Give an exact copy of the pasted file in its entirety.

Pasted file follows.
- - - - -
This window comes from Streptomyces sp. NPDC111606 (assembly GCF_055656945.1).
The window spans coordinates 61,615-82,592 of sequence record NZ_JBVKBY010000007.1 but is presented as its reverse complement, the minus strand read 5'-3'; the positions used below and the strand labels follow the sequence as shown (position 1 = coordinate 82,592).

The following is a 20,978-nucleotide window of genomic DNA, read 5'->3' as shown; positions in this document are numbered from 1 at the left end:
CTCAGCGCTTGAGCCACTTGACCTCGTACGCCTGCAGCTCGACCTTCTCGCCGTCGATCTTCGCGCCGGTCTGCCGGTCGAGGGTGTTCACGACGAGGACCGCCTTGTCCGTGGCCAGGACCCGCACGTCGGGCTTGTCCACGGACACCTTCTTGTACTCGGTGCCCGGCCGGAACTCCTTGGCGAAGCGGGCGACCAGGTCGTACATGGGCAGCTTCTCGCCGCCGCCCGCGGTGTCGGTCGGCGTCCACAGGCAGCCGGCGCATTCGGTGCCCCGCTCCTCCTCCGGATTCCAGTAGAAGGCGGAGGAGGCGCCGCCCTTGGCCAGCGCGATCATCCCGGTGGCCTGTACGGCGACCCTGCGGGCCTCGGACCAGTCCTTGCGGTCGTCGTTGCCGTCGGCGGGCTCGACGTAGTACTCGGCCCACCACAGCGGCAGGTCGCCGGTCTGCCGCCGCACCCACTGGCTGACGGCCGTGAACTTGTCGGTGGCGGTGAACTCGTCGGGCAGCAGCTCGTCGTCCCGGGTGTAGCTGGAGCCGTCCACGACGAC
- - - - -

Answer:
This window comes from Streptomyces sp. NPDC111606 (assembly GCF_055656945.1).
The window spans coordinates 61,615-82,592 of sequence record NZ_JBVKBY010000007.1 but is presented as its reverse complement, the minus strand read 5'-3'; the positions used below and the strand labels follow the sequence as shown (position 1 = coordinate 82,592).

The following is a 20,978-nucleotide window of genomic DNA, read 5'->3' as shown; positions in this document are numbered from 1 at the left end:
CTCAGCGCTTGAGCCACTTGACCTCGTACGCCTGCAGCTCGACCTTCTCGCCGTCGATCTTCGCGCCGGTCTGCCGGTCGAGGGTGTTCACGACGAGGACCGCCTTGTCCGTGGCCAGGACCCGCACGTCGGGCTTGTCCACGGACACCTTCTTGTACTCGGTGCCCGGCCGGAACTCCTTGGCGAAGCGGGCGACCAGGTCGTACATGGGCAGCTTCTCGCCGCCGCCCGCGGTGTCGGTCGGCGTCCACAGGCAGCCGGCGCATTCGGTGCCCCGCTCCTCCTCCGGATTCCAGTAGAAGGCGGAGGAGGCGCCGCCCTTGGCCAGCGCGATCATCCCGGTGGCCTGTACGGCGACCCTGCGGGCCTCGGACCAGTCCTTGCGGTCGTCGTTGCCGTCGGCGGGCTCGACGTAGTACTCGGCCCACCACAGCGGCAGGTCGCCGGTCTGCCGCCGCACCCACTGGCTGACGGCCGTGAACTTGTCGGTGGCGGTGAACTCGTCGGGCAGCAGCTCGTCGTCCCGGGTGTAGCTGGAGCCGTCCACGACGAC